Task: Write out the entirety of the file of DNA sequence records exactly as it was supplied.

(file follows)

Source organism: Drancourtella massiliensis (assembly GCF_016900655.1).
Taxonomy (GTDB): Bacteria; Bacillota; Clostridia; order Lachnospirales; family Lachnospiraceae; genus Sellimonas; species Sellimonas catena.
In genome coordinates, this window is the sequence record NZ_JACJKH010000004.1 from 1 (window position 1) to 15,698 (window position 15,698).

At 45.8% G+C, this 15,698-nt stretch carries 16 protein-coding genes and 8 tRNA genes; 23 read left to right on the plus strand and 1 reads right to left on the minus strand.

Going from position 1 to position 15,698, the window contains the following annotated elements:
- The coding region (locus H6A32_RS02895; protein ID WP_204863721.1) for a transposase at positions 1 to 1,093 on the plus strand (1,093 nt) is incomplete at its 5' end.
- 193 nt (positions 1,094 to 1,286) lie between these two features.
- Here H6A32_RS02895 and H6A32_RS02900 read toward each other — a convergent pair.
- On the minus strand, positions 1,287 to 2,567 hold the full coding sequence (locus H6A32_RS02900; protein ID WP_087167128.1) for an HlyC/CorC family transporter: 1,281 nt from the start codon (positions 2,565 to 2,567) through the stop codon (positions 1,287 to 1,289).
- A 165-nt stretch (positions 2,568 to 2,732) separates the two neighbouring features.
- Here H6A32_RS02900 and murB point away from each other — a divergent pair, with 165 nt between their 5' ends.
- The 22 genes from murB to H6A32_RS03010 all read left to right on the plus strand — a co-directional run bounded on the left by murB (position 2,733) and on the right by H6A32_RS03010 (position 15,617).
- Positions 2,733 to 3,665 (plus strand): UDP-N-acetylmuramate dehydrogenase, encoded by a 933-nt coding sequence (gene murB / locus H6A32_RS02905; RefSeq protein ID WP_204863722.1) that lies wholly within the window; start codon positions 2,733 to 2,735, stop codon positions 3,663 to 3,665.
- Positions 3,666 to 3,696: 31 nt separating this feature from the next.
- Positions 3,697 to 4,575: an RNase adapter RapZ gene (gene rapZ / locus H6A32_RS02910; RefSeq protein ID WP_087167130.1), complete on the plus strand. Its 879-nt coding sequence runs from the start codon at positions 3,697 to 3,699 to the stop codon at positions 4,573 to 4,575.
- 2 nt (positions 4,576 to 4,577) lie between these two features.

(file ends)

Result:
Source organism: Drancourtella massiliensis (assembly GCF_016900655.1).
Taxonomy (GTDB): Bacteria; Bacillota; Clostridia; order Lachnospirales; family Lachnospiraceae; genus Sellimonas; species Sellimonas catena.
In genome coordinates, this window is the sequence record NZ_JACJKH010000004.1 from 1 (window position 1) to 15,698 (window position 15,698).

At 45.8% G+C, this 15,698-nt stretch carries 16 protein-coding genes and 8 tRNA genes; 23 read left to right on the plus strand and 1 reads right to left on the minus strand.

Going from position 1 to position 15,698, the window contains the following annotated elements:
- The coding region (locus H6A32_RS02895; protein ID WP_204863721.1) for a transposase at positions 1 to 1,093 on the plus strand (1,093 nt) is incomplete at its 5' end.
- 193 nt (positions 1,094 to 1,286) lie between these two features.
- Here H6A32_RS02895 and H6A32_RS02900 read toward each other — a convergent pair.
- On the minus strand, positions 1,287 to 2,567 hold the full coding sequence (locus H6A32_RS02900; protein ID WP_087167128.1) for an HlyC/CorC family transporter: 1,281 nt from the start codon (positions 2,565 to 2,567) through the stop codon (positions 1,287 to 1,289).
- A 165-nt stretch (positions 2,568 to 2,732) separates the two neighbouring features.
- Here H6A32_RS02900 and murB point away from each other — a divergent pair, with 165 nt between their 5' ends.
- The 22 genes from murB to H6A32_RS03010 all read left to right on the plus strand — a co-directional run bounded on the left by murB (position 2,733) and on the right by H6A32_RS03010 (position 15,617).
- Positions 2,733 to 3,665 (plus strand): UDP-N-acetylmuramate dehydrogenase, encoded by a 933-nt coding sequence (gene murB / locus H6A32_RS02905; RefSeq protein ID WP_204863722.1) that lies wholly within the window; start codon positions 2,733 to 2,735, stop codon positions 3,663 to 3,665.
- Positions 3,666 to 3,696: 31 nt separating this feature from the next.
- Positions 3,697 to 4,575: an RNase adapter RapZ gene (gene rapZ / locus H6A32_RS02910; RefSeq protein ID WP_087167130.1), complete on the plus strand. Its 879-nt coding sequence runs from the start codon at positions 3,697 to 3,699 to the stop codon at positions 4,573 to 4,575.
- 2 nt (positions 4,576 to 4,577) lie between these two features.